Thursday, February 05, 2009

The Return of Optimism

During this economic downturn, it is easy to get discouraged, depressed and generally negative. That is why I enjoyed reading this email from the sweet Claudia Post. Claudia is the owner of Diamond Transportation Group in Pennsylvania. Thank you Claudia for sending out such a positive and uplifting email.

It's not always easy to be optimistic, especially in tough economic times. But although we don't always have control over whether things are running as smooth as silk or as bumpy as an eye-laden potato, it's important to remember that we do have control over how we react to them. And that is the single most important thing you can do to re-set your optimist-pessimist gauge.

If you find yourself leaning toward the cynical, don't blame yourself. The physiology of the brain is set to react more intensely to negative images and events. It's part of our survival instinct. We sense danger; we take steps to avert it.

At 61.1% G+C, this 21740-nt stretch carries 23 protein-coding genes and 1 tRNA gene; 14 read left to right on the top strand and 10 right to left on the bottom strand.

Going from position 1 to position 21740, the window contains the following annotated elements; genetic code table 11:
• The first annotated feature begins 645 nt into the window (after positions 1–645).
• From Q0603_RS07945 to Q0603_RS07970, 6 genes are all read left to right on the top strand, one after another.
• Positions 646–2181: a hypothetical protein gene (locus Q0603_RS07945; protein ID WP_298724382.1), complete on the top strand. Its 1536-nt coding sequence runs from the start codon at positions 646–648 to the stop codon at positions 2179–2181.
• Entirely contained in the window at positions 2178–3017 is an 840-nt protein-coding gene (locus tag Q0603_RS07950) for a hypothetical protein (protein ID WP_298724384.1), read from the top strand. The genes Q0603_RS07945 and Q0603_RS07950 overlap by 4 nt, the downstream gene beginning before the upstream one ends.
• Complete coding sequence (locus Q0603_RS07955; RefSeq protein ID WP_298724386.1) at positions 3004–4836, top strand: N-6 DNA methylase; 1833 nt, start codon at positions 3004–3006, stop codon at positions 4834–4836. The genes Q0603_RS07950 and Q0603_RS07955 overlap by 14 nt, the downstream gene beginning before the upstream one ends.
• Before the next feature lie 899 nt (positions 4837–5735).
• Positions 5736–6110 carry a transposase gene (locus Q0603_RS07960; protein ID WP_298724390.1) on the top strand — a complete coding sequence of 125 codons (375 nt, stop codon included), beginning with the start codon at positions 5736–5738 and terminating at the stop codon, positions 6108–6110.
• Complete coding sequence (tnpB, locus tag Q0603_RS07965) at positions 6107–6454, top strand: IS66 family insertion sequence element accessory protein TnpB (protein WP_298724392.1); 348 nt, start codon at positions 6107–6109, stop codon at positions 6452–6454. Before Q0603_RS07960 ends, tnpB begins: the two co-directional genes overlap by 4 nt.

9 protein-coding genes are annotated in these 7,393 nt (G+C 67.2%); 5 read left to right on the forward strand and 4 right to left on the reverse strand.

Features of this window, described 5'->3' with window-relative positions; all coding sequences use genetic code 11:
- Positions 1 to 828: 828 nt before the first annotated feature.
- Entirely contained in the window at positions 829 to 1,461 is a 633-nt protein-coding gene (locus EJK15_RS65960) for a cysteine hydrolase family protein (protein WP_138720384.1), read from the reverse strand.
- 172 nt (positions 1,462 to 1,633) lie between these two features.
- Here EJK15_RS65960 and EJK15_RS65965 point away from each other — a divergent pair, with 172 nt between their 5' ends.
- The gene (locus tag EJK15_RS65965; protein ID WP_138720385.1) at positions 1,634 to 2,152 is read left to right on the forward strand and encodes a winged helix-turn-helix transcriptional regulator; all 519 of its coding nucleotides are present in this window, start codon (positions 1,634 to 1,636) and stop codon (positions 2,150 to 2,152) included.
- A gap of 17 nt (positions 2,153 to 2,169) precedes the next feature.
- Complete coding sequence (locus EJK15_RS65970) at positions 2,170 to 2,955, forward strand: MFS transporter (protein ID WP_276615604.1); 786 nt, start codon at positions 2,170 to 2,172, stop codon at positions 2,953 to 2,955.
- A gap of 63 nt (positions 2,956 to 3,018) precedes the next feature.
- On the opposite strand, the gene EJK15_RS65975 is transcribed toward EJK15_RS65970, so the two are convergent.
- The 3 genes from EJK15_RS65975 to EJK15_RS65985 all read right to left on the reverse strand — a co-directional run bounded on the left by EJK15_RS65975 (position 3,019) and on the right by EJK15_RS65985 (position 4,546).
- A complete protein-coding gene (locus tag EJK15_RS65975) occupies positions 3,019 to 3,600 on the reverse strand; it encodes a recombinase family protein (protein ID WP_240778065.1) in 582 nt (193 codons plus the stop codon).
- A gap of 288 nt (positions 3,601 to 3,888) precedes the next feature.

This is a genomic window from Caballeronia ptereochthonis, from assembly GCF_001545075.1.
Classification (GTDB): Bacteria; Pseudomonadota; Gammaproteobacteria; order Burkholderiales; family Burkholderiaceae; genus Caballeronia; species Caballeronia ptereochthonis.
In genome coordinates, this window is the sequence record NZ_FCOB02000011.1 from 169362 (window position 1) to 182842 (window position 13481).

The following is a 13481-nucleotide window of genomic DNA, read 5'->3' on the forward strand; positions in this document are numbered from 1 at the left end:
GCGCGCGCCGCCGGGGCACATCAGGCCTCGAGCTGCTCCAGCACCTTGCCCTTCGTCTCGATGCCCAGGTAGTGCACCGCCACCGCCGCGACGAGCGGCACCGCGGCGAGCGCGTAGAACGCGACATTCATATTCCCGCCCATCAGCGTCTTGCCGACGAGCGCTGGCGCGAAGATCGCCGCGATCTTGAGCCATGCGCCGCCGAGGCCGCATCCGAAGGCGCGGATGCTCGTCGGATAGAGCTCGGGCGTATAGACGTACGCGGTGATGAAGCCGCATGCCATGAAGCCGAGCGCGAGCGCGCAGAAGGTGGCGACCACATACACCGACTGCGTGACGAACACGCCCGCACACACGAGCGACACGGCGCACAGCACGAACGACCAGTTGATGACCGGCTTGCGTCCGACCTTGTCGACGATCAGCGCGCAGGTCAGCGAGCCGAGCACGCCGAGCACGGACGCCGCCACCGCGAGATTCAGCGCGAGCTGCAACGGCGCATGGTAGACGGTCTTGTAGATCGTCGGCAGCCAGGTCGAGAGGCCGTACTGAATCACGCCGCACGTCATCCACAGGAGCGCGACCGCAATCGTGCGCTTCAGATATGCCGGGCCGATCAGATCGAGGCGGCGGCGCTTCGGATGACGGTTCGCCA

Pessimism is a self-fulfilling prophecy. If you are sure that your bad luck will follow you wherever you go, it will. If you believe that one bad day will be followed by another, it will. And if you decide that you are powerless to change anything, you will be correct. Remember, though, that optimism works the same way, but with better results.


ACCENTUATE THE POSITIVE - Make a conscious effort to hold on to the moments when good things happen.

TAKE ACTION - Pessimism is fraught with inaction. When you give in to the powerlessnessof pessimism, you give it the power to control your reaction.

GO ON A MEDIA DIET- Take a break from watching the news and reading the paper. Use your free time to take a walk, play with your children or read a book.

USE POSITIVE LANGUAGE- Use words like can and will instead of their negative counterparts. Hearing your own voice telling it that you have power or that setbacks are only temporary are very convincing.

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